Consumer Control of Electronic Personal Health Information: What Does It Mean? Why Is It Important?

03/01/2007

A Report on Three Consumer Focus Group Meetings

Convened in October, 2005 by the Office of the Assistant Secretary for Planning and Evaluation

By: Susan Kanaan Suzie Burke-Bebee Helga E. Rippen

U.S. Department of Health and Human Services

Prepared for: Office for Science and Data Policy

Office of the Assistant Secretary for Planning and Evaluation

Department of Health and Human Services

Contract # 233-2004-5014-XI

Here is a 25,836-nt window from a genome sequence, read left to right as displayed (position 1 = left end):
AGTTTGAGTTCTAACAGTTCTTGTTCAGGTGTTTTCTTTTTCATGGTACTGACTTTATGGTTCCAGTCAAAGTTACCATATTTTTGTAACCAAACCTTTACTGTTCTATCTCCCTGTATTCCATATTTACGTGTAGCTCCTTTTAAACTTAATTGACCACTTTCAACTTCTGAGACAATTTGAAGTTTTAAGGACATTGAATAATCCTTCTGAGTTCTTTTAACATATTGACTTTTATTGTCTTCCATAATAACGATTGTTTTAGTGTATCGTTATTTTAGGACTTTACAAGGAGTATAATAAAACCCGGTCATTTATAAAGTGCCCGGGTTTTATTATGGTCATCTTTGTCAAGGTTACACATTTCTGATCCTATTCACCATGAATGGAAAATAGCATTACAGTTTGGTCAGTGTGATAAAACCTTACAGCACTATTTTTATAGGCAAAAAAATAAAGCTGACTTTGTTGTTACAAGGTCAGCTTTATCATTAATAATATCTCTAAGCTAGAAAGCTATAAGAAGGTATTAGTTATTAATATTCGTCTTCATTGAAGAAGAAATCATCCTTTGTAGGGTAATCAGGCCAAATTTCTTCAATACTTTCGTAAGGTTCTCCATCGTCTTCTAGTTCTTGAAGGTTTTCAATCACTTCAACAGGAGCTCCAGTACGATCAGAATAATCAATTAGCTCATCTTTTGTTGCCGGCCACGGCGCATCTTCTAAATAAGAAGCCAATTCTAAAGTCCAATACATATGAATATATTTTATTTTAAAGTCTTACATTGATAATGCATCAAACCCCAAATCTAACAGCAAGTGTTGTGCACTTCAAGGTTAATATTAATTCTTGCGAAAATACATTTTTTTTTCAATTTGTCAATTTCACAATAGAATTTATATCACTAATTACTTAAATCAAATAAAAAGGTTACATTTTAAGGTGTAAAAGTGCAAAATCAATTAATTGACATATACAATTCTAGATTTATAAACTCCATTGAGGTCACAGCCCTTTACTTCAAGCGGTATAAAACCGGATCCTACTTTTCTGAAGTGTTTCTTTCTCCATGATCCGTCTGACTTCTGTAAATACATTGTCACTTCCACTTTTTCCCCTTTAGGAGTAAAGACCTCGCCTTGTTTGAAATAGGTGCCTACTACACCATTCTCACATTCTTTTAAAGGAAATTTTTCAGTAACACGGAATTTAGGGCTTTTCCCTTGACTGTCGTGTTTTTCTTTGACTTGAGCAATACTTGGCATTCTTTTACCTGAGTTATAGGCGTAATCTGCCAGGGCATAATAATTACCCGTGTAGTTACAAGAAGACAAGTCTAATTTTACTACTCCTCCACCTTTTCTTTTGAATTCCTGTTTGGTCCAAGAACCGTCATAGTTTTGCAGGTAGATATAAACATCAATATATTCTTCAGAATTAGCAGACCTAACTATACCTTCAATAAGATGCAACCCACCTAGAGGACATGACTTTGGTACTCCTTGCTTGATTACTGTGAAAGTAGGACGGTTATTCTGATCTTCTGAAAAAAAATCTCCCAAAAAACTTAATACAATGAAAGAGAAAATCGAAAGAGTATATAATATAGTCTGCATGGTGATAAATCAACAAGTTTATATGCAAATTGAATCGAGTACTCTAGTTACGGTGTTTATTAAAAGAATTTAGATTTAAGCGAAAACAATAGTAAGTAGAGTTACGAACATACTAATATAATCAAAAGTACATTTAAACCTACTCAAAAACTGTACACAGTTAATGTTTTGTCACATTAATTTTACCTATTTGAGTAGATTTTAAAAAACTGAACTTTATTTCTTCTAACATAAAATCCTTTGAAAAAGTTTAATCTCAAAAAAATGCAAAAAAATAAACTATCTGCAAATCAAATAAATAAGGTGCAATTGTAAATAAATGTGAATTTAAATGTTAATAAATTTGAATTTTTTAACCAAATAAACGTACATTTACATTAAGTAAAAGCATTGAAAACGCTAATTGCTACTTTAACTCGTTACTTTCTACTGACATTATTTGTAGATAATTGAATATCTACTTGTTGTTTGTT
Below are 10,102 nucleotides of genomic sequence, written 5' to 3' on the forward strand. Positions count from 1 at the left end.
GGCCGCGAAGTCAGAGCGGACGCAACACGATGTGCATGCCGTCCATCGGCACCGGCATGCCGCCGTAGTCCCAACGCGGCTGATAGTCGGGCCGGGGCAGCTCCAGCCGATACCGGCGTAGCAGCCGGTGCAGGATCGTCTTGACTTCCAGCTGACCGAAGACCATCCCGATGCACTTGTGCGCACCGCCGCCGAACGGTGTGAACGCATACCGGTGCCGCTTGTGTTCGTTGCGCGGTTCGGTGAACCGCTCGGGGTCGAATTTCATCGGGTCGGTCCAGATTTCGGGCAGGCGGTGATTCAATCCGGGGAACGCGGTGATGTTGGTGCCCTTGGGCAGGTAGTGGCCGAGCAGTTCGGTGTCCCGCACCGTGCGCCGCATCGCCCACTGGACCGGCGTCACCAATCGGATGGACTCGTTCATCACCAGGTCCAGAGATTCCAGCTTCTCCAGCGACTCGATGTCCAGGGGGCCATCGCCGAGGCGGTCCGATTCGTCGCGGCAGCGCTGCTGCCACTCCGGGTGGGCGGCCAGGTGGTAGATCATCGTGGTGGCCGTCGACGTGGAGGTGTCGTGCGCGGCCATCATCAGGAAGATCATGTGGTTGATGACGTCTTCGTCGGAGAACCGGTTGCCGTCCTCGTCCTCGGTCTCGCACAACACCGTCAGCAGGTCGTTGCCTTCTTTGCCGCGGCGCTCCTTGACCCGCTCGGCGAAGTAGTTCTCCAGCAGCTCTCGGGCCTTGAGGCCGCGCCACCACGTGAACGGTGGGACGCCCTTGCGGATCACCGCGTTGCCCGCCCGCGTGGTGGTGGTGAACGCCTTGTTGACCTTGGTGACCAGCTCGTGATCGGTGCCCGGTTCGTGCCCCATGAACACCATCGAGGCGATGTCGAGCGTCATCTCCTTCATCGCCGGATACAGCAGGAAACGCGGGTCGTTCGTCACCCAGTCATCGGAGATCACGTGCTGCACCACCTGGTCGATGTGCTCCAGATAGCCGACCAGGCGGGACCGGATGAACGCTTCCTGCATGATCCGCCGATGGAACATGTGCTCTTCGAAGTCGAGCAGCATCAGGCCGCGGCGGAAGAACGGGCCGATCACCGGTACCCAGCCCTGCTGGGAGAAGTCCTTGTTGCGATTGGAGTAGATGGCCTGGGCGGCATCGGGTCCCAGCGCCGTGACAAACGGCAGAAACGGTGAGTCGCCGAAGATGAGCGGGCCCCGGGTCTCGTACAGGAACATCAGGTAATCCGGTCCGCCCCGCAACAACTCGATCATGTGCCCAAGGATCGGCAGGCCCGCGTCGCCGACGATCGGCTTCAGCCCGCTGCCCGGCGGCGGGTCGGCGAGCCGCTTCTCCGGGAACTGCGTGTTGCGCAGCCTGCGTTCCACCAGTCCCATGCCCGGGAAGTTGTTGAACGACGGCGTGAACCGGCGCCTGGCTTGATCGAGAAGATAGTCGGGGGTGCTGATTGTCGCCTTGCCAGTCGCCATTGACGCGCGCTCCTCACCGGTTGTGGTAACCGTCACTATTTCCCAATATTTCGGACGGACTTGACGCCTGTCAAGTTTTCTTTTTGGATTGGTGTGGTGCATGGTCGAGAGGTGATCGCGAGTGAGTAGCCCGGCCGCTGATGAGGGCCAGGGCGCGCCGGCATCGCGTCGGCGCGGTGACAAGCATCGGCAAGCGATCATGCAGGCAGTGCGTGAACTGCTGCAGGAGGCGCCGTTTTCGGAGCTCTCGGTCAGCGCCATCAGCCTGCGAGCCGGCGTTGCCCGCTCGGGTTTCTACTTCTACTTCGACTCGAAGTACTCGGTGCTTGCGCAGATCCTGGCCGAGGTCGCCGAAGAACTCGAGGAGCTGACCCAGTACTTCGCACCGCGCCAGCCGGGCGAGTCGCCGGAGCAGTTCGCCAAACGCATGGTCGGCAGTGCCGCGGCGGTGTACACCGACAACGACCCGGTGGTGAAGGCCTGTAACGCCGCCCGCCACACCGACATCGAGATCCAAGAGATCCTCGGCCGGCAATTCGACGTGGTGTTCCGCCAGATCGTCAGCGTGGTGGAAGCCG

Public and private health care sectors recognize that health information technology (HIT) plays a pivotal role for improving health care quality while reducing health care cost. Many new initiatives have created a momentum greater than in the past for adopting electronic health records (ERRs) and HIT in general. In the current environment, the principle that the patient and consumer control their personal health information (PHI) is frequently invoked and linked to the broader principle of patient-centricity. Surveys by the Markle Foundation and the California Health Care Foundation confirm that most consumers are concerned about the privacy and security of their PHI. While many consumers recognize the benefits of EHRs and other forms of HIT, they want and expect to control access of their PHI-who sees it, what they see and under what conditions. An immediate challenge persists in defining what control means to the consumer and soliciting consumer engagement in workable solutions as the industry plans for HIT implementation. To this end, the Office of the Assistant Secretary for Planning and Evaluation (ASPE) within the Office of the Secretary at the Department of Health and Human Services hosted three consumer focus group meetings in October 2005 for day-long discussions on these topics. This report provides a description of the focus groups' discussions. [53 PDF pages]

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